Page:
At the Intersection of Medicine and Art: Reflections on Anatomical Illustration
The scientific precision, aesthetic beauty, and crucial role of anatomical art in medical education is often unacknowledged. Yet the discipline of anatomical illustration effectively reveals interrelated features, organic structures and organ systems. This paper calls attention to the rich history of North American anatomical illustration by disclosing barely discussed issues including the publication history of anatomical art with a focus on the case study of JCB Grant’s 1943 textbook, An Atlas of Anatomy. The Atlas clearly demonstrates the early 20th century paradigm shift in anatomy from a “systemic” to a “regional” approach. This shift set new standards for the depiction of the human body and revolutionized medical education. The majority of the original anatomic illustrations produced for the first editions of this textbook were created by Canadian women artists and are currently housed at the University of Toronto. Our interdisciplinary research group is engaged in the archiving, the development of preservation strategies and digitization of this collection. The anatomical artwork of the collection retains a contemporary resonance for medical education, scientific publications and art, providing an excellent example of the intersection between the arts and the sciences.
||Anatomy, Anatomical Atlases, Medical Illustration, Art and Science, Grant’s Atlas, History of Anatomy, Leonardo Education Forum
International Journal of the Arts in Society, Volume 4, Issue 3, pp.403-412.
Article: Print (Spiral Bound).
Article: Electronic (PDF File; 1.221MB).
Adjunct Professor, Concordia University, Concordia University, Toronto, Montreal, Canada
Nina Czegledy, media artist, curator and writer works internationally on collaborative art& science& technology and educational projects. She has produced time based and digital works, won awards for her artwork and exhibited widely. Czegledy has lead and participated in workshops, forums and festivals worldwide. Her academic lectures lead to numerous international publications in books and journals. Her collaborative projects focus on the changing perception of the environment and the human body and are presented via on-line and on-site events. Most recent collaborative art projects include The Visual Collider (Gallery of Modern and Contemporary Art, Vela Luka, 2009), Auerole (2nd Thessaloniki Biennale 2009) as part of the e-mobile Art project, and “What will you do to cool the earth?”commissioned by the City of Toronto for Nuit Blanche 2007 and shown at the Govett Brewster, New Plymouth 2009. Recent and upcoming curatorial projects: Device Art in Budapest (kitchen.hu 2009), co-curator for e-mobile Art, the European Mobile Lab for Interactive Artists, Leonardo Education Forum Sessions at Arts in Society (Venice 2009) ISEA2009 (Belfast), ARS Electronica09 (Linz), Re:live09 (Melbourne), KepesXMalina project, Ludwig Museum, Budapest (2010), co-curator for the 3rd Quadrilateral Biennial, Rijeka (2009) and co-organizer of Eco Sapiens, New Plymouth, New Zealand (2011).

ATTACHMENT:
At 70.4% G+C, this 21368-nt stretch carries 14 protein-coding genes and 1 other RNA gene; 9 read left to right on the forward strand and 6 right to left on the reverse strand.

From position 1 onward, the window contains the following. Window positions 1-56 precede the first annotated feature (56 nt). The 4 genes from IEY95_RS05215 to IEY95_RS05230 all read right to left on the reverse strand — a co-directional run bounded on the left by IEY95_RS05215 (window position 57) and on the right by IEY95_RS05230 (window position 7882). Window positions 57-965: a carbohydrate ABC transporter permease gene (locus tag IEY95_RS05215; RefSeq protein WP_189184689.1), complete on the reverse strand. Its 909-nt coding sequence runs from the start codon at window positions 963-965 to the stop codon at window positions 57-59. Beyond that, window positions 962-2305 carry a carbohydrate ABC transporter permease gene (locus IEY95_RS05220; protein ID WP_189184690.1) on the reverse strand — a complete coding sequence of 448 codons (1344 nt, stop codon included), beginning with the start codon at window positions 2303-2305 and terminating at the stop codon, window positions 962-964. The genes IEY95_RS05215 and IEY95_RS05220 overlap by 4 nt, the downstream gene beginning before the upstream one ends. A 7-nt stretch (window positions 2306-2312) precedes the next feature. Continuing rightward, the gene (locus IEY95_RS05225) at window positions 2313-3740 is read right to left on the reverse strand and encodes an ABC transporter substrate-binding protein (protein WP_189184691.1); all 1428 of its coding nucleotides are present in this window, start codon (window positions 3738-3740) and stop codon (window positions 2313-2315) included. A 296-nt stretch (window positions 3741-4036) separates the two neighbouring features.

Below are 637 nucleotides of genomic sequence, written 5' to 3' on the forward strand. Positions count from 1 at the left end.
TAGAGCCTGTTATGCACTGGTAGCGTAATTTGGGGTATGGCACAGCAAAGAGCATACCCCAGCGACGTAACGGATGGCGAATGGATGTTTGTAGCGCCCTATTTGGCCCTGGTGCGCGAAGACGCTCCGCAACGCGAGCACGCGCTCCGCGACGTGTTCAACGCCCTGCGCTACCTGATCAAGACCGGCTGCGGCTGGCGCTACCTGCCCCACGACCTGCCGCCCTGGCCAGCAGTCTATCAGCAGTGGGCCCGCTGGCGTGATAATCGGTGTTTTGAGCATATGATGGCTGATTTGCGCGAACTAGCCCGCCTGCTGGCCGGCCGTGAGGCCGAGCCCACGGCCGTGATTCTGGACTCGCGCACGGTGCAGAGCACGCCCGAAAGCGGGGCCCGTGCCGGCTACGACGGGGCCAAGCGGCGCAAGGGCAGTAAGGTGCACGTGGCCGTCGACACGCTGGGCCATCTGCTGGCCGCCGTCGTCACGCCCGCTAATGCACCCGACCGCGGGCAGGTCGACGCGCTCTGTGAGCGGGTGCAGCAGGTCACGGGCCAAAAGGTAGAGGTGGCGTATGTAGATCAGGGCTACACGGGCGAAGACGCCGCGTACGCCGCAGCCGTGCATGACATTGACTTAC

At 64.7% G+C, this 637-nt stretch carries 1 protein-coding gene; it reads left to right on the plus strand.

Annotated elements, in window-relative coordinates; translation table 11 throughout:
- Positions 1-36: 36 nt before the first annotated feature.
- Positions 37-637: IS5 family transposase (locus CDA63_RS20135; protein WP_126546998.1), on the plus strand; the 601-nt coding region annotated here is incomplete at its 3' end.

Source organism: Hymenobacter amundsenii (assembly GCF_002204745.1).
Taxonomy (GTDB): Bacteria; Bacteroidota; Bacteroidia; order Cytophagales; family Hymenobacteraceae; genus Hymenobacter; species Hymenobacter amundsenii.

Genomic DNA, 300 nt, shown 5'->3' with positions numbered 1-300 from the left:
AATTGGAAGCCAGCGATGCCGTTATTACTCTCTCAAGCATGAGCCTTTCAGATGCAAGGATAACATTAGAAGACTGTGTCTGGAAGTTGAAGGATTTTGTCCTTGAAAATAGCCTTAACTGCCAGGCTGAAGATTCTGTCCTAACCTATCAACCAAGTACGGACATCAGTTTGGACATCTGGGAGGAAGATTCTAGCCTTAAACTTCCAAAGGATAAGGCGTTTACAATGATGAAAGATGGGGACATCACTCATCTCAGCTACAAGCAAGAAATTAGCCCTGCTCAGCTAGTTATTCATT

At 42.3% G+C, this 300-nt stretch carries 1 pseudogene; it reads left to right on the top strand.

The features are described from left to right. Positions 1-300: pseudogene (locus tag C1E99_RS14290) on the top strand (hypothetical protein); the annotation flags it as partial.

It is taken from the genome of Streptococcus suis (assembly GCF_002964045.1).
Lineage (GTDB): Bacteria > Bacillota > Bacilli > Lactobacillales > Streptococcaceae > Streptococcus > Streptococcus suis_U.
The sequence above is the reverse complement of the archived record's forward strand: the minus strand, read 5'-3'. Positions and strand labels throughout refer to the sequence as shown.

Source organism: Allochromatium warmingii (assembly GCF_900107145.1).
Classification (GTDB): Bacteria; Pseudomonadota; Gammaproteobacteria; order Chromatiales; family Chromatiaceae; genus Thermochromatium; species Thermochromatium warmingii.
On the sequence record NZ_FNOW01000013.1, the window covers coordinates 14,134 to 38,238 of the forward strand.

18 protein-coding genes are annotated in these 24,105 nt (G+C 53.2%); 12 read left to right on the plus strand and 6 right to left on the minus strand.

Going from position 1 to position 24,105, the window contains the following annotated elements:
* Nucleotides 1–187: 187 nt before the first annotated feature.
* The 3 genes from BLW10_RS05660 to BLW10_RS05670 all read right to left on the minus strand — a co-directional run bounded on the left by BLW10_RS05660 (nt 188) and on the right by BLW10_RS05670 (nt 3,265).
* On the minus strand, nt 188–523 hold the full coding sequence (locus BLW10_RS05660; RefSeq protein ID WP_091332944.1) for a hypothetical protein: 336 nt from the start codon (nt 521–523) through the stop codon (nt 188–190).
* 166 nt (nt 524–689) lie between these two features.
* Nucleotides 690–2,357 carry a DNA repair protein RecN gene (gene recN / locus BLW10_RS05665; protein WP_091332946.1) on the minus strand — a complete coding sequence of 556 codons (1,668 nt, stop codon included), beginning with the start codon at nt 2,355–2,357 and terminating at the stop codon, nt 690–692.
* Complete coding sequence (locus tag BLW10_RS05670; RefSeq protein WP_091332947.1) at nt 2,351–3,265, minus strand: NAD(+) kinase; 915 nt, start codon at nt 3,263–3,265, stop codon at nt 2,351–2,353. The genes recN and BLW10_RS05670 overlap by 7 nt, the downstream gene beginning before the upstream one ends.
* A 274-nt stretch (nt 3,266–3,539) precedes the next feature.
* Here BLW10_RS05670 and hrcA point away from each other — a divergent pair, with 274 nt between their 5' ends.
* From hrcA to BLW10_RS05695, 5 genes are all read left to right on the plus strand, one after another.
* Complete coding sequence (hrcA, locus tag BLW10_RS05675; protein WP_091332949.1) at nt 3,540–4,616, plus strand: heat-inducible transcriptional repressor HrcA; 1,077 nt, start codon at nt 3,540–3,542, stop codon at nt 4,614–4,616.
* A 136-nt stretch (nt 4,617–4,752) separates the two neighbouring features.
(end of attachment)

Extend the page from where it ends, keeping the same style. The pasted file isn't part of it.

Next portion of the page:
Czegledy, is a Senior Fellow, KMDI, University of Toronto, Associate Adjunct Professor Concordia University, Montreal, Honorary Fellow, Moholy Nagy University of Design, Budapest, member of the international space art network, co-chair of the Leonardo Education Forum (LEF), executive board member of Increate.org (NZ) board member of Leonardo/ISAST, member of the OLATS scientific community, ex-officio chair of ISEA.
Full Professor, Communication Studies, Concordia University, Montreal, Montreal, Canada
Dr. Kim Sawchuk is a Professor in the Department of Communications, Concordia University. Her research interests and writings examine the complex inter-relationship between embodiment and technology. She has published over sixty articles in the humanities, social sciences and fine arts. Her recent publications include Sampling the Wireless Spectrum (forthcoming 2010) with Dr. Barbara Crow and Professor Michael Longford; Verkörperungen/Embodiment (2007) with Christina Lammer and Catherin Pilcher; and USED/goods (2009) with Gisele Amantea and Lorraine Oades. Kim Sawchuk is the principal investigator on the research project Illustrating Medicine: The Case of Grant’s Atlas of Anatomy. She is the editor of The Canadian Journal of Communication, co-editor of wi: journal mobile media and a co-founder of studioXX (Montreal), The Mobile Media Lab (Montreal-Toronto) and The Mobile Media Gallery (Montreal).
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